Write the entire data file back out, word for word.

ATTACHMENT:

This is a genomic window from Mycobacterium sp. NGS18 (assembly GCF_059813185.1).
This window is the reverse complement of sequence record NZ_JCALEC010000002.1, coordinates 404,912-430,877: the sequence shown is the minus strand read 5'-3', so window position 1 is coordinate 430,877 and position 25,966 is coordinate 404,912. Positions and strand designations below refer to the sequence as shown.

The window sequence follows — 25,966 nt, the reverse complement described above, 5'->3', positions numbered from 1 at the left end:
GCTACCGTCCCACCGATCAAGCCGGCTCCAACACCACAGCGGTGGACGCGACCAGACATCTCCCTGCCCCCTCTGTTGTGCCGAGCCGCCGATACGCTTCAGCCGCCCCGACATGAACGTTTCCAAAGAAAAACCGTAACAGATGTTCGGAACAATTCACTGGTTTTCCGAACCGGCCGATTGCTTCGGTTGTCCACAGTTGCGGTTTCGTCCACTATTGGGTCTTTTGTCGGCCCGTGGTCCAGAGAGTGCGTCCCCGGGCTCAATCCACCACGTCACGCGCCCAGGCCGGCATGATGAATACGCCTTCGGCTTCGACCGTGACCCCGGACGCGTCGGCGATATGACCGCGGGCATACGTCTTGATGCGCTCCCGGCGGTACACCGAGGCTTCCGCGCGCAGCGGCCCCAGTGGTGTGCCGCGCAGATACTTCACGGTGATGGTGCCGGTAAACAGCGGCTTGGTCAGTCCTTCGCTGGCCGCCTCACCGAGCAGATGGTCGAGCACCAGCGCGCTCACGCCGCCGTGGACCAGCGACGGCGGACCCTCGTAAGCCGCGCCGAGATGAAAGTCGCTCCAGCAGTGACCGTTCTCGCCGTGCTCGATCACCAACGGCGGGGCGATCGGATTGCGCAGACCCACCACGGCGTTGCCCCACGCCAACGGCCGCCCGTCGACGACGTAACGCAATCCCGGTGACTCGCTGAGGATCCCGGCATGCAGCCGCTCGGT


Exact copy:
This is a genomic window from Mycobacterium sp. NGS18 (assembly GCF_059813185.1).
This window is the reverse complement of sequence record NZ_JCALEC010000002.1, coordinates 404,912-430,877: the sequence shown is the minus strand read 5'-3', so window position 1 is coordinate 430,877 and position 25,966 is coordinate 404,912. Positions and strand designations below refer to the sequence as shown.

The window sequence follows — 25,966 nt, the reverse complement described above, 5'->3', positions numbered from 1 at the left end:
GCTACCGTCCCACCGATCAAGCCGGCTCCAACACCACAGCGGTGGACGCGACCAGACATCTCCCTGCCCCCTCTGTTGTGCCGAGCCGCCGATACGCTTCAGCCGCCCCGACATGAACGTTTCCAAAGAAAAACCGTAACAGATGTTCGGAACAATTCACTGGTTTTCCGAACCGGCCGATTGCTTCGGTTGTCCACAGTTGCGGTTTCGTCCACTATTGGGTCTTTTGTCGGCCCGTGGTCCAGAGAGTGCGTCCCCGGGCTCAATCCACCACGTCACGCGCCCAGGCCGGCATGATGAATACGCCTTCGGCTTCGACCGTGACCCCGGACGCGTCGGCGATATGACCGCGGGCATACGTCTTGATGCGCTCCCGGCGGTACACCGAGGCTTCCGCGCGCAGCGGCCCCAGTGGTGTGCCGCGCAGATACTTCACGGTGATGGTGCCGGTAAACAGCGGCTTGGTCAGTCCTTCGCTGGCCGCCTCACCGAGCAGATGGTCGAGCACCAGCGCGCTCACGCCGCCGTGGACCAGCGACGGCGGACCCTCGTAAGCCGCGCCGAGATGAAAGTCGCTCCAGCAGTGACCGTTCTCGCCGTGCTCGATCACCAACGGCGGGGCGATCGGATTGCGCAGACCCACCACGGCGTTGCCCCACGCCAACGGCCGCCCGTCGACGACGTAACGCAATCCCGGTGACTCGCTGAGGATCCCGGCATGCAGCCGCTCGGT